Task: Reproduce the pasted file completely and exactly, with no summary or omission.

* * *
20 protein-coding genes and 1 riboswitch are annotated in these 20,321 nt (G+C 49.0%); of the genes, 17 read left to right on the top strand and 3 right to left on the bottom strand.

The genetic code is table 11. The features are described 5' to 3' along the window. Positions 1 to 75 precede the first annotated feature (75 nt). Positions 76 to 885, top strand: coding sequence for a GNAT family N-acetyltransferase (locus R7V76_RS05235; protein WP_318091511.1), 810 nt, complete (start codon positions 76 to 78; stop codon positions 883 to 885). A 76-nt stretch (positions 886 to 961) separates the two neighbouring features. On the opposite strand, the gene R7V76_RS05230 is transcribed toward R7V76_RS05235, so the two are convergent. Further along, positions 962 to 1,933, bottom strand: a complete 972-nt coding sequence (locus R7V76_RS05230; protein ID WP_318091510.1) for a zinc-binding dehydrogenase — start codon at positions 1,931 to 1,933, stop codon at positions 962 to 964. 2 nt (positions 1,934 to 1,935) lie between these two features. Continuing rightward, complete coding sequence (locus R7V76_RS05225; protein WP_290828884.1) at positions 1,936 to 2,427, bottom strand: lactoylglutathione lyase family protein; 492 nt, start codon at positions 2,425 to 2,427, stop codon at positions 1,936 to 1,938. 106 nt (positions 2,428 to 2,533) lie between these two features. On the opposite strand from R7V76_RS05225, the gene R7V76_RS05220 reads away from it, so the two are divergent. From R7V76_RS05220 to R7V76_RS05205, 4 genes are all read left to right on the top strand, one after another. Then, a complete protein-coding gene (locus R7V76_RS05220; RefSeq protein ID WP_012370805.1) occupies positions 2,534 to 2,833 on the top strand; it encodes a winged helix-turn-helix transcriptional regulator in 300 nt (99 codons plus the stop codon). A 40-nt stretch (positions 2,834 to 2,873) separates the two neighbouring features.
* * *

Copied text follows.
20 protein-coding genes and 1 riboswitch are annotated in these 20,321 nt (G+C 49.0%); of the genes, 17 read left to right on the top strand and 3 right to left on the bottom strand.

The genetic code is table 11. The features are described 5' to 3' along the window. Positions 1 to 75 precede the first annotated feature (75 nt). Positions 76 to 885, top strand: coding sequence for a GNAT family N-acetyltransferase (locus R7V76_RS05235; protein WP_318091511.1), 810 nt, complete (start codon positions 76 to 78; stop codon positions 883 to 885). A 76-nt stretch (positions 886 to 961) separates the two neighbouring features. On the opposite strand, the gene R7V76_RS05230 is transcribed toward R7V76_RS05235, so the two are convergent. Further along, positions 962 to 1,933, bottom strand: a complete 972-nt coding sequence (locus R7V76_RS05230; protein ID WP_318091510.1) for a zinc-binding dehydrogenase — start codon at positions 1,931 to 1,933, stop codon at positions 962 to 964. 2 nt (positions 1,934 to 1,935) lie between these two features. Continuing rightward, complete coding sequence (locus R7V76_RS05225; protein WP_290828884.1) at positions 1,936 to 2,427, bottom strand: lactoylglutathione lyase family protein; 492 nt, start codon at positions 2,425 to 2,427, stop codon at positions 1,936 to 1,938. 106 nt (positions 2,428 to 2,533) lie between these two features. On the opposite strand from R7V76_RS05225, the gene R7V76_RS05220 reads away from it, so the two are divergent. From R7V76_RS05220 to R7V76_RS05205, 4 genes are all read left to right on the top strand, one after another. Then, a complete protein-coding gene (locus R7V76_RS05220; RefSeq protein ID WP_012370805.1) occupies positions 2,534 to 2,833 on the top strand; it encodes a winged helix-turn-helix transcriptional regulator in 300 nt (99 codons plus the stop codon). A 40-nt stretch (positions 2,834 to 2,873) separates the two neighbouring features.